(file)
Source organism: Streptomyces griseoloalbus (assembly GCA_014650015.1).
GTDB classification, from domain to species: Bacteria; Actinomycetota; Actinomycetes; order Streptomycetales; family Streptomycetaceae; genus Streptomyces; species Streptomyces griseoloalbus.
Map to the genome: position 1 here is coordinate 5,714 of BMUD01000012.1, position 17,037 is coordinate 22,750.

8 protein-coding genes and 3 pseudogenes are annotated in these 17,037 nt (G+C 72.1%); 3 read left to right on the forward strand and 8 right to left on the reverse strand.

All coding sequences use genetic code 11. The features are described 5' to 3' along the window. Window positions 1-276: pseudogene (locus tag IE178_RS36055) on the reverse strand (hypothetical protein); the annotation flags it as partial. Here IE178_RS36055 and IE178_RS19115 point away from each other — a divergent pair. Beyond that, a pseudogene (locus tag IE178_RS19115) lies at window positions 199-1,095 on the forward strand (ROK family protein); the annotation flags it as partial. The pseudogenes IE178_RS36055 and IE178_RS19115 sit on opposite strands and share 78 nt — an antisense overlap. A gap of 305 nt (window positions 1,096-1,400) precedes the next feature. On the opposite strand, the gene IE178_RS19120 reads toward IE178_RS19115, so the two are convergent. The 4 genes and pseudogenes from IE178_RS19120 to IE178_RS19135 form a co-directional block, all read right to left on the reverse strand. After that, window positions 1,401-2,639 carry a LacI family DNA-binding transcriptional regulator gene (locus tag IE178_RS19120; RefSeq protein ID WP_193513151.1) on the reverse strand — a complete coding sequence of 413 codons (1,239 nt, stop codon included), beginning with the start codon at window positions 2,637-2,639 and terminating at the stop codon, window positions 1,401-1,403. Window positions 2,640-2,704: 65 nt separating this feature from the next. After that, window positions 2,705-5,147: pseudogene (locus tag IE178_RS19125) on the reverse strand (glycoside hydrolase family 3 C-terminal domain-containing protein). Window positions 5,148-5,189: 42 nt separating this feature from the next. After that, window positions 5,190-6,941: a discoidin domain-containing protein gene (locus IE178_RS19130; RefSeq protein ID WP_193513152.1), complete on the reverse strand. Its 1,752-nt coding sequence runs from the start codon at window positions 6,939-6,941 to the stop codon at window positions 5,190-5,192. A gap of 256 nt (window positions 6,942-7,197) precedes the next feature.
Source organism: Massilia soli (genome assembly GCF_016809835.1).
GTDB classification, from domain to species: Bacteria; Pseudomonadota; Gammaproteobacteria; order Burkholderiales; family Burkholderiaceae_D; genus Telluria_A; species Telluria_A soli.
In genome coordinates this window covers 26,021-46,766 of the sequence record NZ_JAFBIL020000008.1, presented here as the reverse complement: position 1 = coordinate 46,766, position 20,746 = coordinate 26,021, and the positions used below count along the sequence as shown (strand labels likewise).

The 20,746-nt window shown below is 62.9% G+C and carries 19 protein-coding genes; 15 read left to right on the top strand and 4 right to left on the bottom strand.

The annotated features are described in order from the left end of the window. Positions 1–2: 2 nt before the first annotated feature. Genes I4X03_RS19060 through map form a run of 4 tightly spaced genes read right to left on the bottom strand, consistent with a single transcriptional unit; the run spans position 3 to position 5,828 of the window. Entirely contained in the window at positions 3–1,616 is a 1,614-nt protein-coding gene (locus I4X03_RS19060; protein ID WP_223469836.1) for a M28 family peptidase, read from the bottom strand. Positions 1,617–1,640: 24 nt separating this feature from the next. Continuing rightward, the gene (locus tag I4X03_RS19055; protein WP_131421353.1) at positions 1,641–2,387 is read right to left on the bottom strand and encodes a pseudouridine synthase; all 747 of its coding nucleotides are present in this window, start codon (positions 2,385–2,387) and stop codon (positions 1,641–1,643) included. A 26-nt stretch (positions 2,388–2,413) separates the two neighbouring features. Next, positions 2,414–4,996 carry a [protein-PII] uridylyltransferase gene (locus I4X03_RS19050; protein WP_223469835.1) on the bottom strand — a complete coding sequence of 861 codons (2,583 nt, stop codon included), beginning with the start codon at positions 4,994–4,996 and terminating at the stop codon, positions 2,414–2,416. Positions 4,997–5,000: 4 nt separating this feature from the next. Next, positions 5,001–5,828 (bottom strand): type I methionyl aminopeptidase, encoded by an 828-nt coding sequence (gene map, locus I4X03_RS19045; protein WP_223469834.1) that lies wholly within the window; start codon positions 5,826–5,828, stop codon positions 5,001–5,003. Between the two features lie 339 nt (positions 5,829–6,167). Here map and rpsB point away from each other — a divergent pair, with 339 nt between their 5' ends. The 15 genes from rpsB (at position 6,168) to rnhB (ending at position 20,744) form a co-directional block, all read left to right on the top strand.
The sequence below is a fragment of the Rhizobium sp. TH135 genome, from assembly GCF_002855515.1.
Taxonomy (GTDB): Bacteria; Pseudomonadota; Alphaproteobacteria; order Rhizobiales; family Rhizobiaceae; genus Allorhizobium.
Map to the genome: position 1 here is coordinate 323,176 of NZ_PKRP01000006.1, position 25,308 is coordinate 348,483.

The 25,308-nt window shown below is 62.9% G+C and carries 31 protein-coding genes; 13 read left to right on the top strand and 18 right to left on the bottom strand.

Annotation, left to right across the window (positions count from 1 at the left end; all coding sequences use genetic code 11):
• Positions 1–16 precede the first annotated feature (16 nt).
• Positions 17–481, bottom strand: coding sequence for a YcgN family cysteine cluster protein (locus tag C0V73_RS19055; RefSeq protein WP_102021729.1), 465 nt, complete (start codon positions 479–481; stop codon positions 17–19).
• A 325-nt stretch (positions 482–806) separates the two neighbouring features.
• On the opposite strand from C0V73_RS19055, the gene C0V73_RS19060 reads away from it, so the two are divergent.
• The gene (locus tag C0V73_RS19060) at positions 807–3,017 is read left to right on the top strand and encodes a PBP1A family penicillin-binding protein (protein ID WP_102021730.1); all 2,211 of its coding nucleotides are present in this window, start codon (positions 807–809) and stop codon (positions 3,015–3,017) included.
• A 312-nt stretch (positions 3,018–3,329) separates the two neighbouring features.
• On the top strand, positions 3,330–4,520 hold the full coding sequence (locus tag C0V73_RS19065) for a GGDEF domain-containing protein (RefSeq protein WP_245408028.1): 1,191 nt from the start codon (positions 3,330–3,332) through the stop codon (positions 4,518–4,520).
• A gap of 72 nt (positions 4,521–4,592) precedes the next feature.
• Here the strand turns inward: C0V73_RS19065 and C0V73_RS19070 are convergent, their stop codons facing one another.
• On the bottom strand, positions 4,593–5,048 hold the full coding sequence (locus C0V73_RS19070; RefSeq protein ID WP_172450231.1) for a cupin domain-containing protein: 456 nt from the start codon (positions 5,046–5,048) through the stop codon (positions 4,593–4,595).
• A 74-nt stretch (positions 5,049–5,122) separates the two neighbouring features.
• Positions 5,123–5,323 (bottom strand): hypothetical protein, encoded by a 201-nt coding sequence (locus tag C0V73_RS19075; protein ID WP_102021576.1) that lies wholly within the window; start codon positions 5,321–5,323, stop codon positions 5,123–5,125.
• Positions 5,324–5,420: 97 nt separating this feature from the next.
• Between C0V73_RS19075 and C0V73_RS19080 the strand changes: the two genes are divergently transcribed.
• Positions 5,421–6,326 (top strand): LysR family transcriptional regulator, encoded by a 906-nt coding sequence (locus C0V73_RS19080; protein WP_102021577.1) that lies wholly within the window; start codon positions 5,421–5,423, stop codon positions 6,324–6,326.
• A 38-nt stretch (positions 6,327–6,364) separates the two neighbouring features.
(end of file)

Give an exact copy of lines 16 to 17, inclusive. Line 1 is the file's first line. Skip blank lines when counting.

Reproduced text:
• Positions 1–16 precede the first annotated feature (16 nt).
• Positions 17–481, bottom strand: coding sequence for a YcgN family cysteine cluster protein (locus tag C0V73_RS19055; RefSeq protein WP_102021729.1), 465 nt, complete (start codon positions 479–481; stop codon positions 17–19).